In order that a promise may transfer a right, the acceptance of it is no less necessary than when a transfer of ownership’ is made; yet in this case also it is understood that a preceding request continues, and has the force of an acceptance. And no obstacle is presented to this view by the rule of the civil law concerning promises made to the state. Nevertheless this consideration has led some to judge that the act of promising is alone sufficient. However, the Roman law does not say that the promise has full binding force before the acceptance, but forbids the revocation of the promise, in order that the acceptance may be possible at any time.

This effect does not follow from the law of nature but merely from the civil law. Not unlike it is the effect of the custom which the law of nations has introduced on behalf of infants and idiots. For in the interest of such persons, just as the law supplies the intent to possess the things which are sought, so it supplies also the intent to accept them.

XV.     Whether an acceptance ought to be made known to the promisor; explanation, with a distinction.
This question is also commonly raised, whether it is sufficient that the acceptance be signified, or whether, in fact, the acceptance ought also to be made known to the promisor before the promise attains its full effect.

It is certain that a promise can be made in both ways, either thus: ‘I desire that this be valid, if it be accepted’; or thus: ‘I desire that this shall be valid if I shall have understood that it has been accepted.’ In promises which deal with mutual obligations the latter meaning is assumed, but in merely generous promises it is better that the former meaning should be believed to be present, unless something else should appear.

XVI.     That a promise can be revoked if the one to whom it was made died before accepting it.
Hence it follows that before acceptance a promise can be revoked without injustice, since the right has not yet been transferred; and such a revocation will even be without inconsistency if in truth the promise was made with the intent that it should begin to be binding only after acceptance.

Furthermore a promise can be revoked if the person to whom it was made dies before accepting it, for the reason that the acceptance seems to have been submitted to his decision and not to that of his heirs. It is, in fact, one thing to wish to give to a man a right which will pass to his heirs, and another to wish to give directly to the heirs; I for it makes a great difference upon whom the favor’ is conferred. This is in accord with the response of Neratius, ‘that it did not seem to him that the prince would have granted to a dead man what he had granted to the person who he thought was living.’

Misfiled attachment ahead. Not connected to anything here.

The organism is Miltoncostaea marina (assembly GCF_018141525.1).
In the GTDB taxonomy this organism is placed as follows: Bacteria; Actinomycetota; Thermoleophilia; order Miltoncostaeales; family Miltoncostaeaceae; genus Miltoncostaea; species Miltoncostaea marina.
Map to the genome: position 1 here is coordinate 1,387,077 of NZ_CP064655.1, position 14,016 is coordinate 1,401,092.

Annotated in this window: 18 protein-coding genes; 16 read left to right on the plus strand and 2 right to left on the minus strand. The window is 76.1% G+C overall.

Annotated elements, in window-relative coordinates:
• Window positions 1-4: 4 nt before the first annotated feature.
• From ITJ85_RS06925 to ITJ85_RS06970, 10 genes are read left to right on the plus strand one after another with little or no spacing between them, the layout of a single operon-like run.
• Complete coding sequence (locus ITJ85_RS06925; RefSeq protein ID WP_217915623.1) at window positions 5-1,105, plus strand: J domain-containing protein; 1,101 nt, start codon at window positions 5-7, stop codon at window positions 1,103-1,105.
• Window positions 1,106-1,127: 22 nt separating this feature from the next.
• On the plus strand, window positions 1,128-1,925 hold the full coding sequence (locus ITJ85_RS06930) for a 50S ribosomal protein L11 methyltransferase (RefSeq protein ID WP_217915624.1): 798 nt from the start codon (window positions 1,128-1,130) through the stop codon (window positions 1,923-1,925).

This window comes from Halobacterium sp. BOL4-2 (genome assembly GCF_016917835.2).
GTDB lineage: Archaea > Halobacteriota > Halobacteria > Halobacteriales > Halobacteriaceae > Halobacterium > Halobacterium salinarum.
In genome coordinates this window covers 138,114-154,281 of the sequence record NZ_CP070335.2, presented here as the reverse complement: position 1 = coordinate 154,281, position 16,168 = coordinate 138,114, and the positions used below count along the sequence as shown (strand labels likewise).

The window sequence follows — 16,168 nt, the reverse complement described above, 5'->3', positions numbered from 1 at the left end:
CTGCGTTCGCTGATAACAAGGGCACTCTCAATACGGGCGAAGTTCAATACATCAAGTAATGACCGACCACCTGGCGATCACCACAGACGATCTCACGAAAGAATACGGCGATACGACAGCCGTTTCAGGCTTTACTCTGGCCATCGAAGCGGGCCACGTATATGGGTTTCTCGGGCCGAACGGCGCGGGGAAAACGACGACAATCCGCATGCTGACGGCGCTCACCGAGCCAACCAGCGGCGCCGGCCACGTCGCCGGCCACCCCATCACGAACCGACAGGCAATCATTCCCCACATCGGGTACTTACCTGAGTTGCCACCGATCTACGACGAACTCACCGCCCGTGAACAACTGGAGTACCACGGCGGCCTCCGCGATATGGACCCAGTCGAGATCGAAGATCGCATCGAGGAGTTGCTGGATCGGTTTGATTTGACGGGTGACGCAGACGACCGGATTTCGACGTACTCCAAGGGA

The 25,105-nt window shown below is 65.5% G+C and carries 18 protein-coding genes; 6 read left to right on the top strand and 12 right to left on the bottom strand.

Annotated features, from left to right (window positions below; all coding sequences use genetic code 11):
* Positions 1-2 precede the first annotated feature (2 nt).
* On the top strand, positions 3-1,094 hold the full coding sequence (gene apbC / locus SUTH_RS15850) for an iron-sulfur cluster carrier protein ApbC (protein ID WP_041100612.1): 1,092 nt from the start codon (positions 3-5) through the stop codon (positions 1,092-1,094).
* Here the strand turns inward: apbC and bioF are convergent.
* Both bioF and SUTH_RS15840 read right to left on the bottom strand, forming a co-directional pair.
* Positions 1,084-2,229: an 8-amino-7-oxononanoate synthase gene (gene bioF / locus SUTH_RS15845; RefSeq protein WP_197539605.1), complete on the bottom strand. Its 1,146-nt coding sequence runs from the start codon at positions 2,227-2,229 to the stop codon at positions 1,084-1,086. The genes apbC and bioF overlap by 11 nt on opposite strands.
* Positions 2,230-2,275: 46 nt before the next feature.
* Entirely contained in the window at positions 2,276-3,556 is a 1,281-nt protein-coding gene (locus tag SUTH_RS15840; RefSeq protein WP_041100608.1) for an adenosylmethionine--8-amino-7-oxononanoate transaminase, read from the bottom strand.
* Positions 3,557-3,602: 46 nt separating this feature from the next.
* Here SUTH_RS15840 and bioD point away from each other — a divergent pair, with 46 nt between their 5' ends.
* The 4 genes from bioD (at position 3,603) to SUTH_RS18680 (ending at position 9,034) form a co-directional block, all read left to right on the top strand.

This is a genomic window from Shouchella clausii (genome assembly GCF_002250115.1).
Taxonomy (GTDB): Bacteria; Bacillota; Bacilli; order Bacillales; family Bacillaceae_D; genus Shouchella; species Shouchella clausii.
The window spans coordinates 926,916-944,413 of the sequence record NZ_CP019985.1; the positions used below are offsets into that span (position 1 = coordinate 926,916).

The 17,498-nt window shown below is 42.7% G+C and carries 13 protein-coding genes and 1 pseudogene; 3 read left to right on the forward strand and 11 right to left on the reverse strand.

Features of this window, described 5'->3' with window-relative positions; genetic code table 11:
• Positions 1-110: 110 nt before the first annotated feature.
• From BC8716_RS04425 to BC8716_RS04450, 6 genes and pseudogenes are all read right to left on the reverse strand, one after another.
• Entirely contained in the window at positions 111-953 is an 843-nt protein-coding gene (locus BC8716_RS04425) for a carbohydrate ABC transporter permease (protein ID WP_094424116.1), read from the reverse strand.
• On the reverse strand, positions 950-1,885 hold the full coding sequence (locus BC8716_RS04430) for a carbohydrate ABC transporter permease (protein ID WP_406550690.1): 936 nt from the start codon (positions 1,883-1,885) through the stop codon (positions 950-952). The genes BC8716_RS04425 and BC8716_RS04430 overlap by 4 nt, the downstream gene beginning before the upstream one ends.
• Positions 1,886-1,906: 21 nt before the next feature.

XVII.     Whether a promise is revoked on the death of an intermediary; explanation, with distinctions.
1.   A promise can be revoked also on the death of the person who has been chosen to convey orally the promisor’s intent, for the reason that the obligation had been based on his words. The situation is different in the case of a messenger who has not an instrumental part in the obligation, but is merely the bearer of the obligatory instrument. Similarly letters, which indicate consent, can be carried by any one.

Further, we must distinguish between the servant who has been chosen to report the promise and the agent authorized to make the promise himself. In the former case the revocation will be fully binding, even if it be not known to the servant; but in the second case a revocation will not be valid, because the .right of promising was dependent on the will of the representative himself, and this will was without fault in promising, because lacking knowledge of the revocation. So, again, in the former case a donation can be accepted after the death of the giver, as being completed on the one side, though it had been subject to revocation; and this is easier to perceive in the case of embassies. In the second case the gift cannot be accepted, because it was not made but merely ordered to be made.

2.   In case of doubt the conclusion is that it was the intent of the person who directed the making of the promise that it be fulfilled, unless some great change has occurred, such as. the death of that person. Nevertheless there may be presumptions which suggest a different decision, and which ought to be easily admitted, so that a gift which was to be given for a worthy cause may be made. In a similar manner the question formerly discussed, as to whether a right of action on the order to make a promise exists against the heir, can be settled; on this matter the author of the Ad Herennium reports that the praetor Marcus Drusus gave a decision on one side, and Sextus Julius on the other.

XVIII.     Whether a promise is revocable after acceptance by a proxy; explanation, with distinctions.